Vol. 19 No. 13- Revisions To Federal Overtime And Minimum Wage Regulations

August 16, 2004

Recently, one of our clients brought to our attention a flyer it received by fax, stating that the U.S. Department of Labor had revised the federal overtime law and that August 23, 2004, was the deadline to comply with the new regulations. The flyer urged the client to sign up for a training seminar to learn more about the new regulations. Based on our research, although you may receive such a flyer, the new regulations generally will not apply to you.

The Fair Labor Standards Act (FLSA) governs the federal minimum wage and overtime requirements. Revisions have been made to Part 541 of the FLSA, which deals with exemptions to the requirements that employees be paid for overtime work at one and one-half their regular rate.

However, the new regulations state that these exemptions do not apply to “police officers, detectives, deputy sheriffs, state troopers, highway patrol officers, investigators, inspectors, correctional officers, parole or probation officers, park rangers and others who perform such work as preventing or detecting crimes; conducting investigations or inspections for violations of law; performing surveillance; pursuing, restraining and apprehending suspects; detaining or supervising suspected and convicted criminals, including those on probation or parole; interviewing witnesses, interrogating and fingerprinting suspects; preparing investigative reports; or other similar work.” This is regardless of rank or pay level.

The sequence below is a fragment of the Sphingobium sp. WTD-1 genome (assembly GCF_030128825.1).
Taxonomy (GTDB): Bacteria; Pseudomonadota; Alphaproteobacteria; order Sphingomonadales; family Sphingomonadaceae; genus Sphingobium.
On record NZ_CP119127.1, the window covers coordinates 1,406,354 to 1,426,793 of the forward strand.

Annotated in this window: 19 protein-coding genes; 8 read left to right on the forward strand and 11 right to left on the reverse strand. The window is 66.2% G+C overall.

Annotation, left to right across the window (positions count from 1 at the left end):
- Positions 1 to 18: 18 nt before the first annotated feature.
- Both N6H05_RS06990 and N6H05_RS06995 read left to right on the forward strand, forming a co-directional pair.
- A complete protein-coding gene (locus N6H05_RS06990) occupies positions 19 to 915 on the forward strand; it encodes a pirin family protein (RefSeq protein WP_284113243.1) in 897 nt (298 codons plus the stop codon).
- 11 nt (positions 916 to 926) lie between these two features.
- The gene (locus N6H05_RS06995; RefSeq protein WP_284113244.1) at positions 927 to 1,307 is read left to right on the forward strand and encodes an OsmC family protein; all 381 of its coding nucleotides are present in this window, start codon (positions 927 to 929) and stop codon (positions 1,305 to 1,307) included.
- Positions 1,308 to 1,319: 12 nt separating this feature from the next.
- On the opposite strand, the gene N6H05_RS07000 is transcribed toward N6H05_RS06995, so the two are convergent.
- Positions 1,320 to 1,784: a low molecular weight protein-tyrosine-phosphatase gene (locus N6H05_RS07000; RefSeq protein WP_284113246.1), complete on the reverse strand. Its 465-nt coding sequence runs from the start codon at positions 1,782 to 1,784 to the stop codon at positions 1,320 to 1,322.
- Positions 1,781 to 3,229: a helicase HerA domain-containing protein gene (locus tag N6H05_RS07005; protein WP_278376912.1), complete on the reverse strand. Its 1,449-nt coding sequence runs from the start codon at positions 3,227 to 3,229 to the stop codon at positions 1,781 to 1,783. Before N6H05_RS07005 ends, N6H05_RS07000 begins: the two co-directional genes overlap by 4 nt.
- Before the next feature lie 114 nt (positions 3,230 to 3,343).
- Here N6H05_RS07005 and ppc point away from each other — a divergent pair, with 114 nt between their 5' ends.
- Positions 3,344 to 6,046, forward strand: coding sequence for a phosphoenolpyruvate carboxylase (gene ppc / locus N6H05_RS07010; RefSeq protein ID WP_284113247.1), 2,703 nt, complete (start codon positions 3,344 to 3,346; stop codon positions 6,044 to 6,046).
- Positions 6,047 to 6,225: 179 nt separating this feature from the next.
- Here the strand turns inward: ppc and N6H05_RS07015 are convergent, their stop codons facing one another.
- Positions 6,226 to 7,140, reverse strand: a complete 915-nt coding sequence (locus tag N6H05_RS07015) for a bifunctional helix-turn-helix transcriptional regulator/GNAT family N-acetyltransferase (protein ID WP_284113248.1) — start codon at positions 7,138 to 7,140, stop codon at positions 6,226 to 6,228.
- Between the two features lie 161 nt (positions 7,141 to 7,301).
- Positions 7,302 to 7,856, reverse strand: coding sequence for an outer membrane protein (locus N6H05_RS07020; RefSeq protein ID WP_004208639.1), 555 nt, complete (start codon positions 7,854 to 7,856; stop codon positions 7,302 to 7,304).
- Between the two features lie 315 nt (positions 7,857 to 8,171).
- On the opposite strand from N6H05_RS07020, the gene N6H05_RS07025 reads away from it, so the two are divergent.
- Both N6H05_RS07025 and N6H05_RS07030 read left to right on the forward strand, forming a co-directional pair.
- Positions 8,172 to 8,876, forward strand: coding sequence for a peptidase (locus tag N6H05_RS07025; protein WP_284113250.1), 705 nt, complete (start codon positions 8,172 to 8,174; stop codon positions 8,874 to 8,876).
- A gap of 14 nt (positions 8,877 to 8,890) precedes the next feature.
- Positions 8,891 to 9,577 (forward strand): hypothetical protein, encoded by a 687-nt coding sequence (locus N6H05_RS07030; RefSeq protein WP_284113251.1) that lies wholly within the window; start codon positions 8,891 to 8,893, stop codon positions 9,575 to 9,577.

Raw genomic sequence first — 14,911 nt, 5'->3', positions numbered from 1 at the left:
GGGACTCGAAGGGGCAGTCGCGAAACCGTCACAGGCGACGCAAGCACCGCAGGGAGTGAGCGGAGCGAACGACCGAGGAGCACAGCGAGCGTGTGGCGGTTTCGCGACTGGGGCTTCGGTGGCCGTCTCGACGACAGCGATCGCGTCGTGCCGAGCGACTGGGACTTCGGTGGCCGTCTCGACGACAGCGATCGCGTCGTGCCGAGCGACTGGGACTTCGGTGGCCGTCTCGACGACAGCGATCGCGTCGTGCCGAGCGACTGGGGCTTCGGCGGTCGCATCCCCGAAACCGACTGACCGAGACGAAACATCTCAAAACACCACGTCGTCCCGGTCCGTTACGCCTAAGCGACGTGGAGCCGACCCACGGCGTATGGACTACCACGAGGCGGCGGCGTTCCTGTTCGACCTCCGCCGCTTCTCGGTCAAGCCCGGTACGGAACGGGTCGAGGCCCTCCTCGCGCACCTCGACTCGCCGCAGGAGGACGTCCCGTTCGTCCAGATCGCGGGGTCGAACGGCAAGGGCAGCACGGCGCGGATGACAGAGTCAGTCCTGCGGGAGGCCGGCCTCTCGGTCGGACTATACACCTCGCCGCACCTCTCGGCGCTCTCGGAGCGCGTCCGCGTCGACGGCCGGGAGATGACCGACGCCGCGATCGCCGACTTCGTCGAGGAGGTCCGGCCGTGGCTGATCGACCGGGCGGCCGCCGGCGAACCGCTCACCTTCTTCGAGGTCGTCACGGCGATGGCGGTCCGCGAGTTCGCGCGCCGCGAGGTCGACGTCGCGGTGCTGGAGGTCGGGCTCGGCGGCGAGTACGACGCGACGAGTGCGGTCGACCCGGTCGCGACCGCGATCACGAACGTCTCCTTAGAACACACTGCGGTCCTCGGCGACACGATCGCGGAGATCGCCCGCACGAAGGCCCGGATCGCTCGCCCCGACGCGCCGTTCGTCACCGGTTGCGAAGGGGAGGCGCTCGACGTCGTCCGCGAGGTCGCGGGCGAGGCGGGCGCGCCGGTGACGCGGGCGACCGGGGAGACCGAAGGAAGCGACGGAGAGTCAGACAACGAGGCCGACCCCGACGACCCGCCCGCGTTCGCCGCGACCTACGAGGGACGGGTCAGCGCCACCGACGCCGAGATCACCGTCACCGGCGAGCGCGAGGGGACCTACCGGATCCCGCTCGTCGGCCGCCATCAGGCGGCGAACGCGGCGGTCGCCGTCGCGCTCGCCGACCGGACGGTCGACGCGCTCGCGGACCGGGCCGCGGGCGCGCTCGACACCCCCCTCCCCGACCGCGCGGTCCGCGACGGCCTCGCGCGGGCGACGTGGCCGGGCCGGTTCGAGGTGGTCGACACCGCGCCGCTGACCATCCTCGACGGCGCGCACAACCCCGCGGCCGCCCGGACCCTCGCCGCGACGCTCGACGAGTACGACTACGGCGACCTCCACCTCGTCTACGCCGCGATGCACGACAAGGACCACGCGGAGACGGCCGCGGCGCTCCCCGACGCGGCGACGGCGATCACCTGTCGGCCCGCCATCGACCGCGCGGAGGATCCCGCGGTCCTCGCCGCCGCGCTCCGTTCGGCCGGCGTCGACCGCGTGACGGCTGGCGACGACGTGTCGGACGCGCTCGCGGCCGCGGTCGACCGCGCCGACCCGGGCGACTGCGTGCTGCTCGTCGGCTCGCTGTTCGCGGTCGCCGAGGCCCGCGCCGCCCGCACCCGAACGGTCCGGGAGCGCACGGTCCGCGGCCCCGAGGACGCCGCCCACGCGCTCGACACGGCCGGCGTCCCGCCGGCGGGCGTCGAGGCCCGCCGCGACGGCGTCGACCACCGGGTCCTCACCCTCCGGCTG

The types of employees listed above do not fall within the exemption from the duty to pay overtime for “executive employees,” because their primary duty is not management of the enterprise where they work or a customarily recognized department or subdivision of the enterprise.

These employees also do not fall within the exemption for “administrative employees” because their primary duty is not the performance of work directly related to the management or general business operations of the employer or the employer’s customers.


What this means is that, for the most part, the new regulations do not apply to law enforcement officers, regardless of rank or pay level. So, for example, the rank of captain will not automatically cause an officer to be exempt from the overtime and minimum wage requirements. However, police chiefs or deputy police chiefs who are responsible for the entire organization are exempt from the requirements to pay overtime.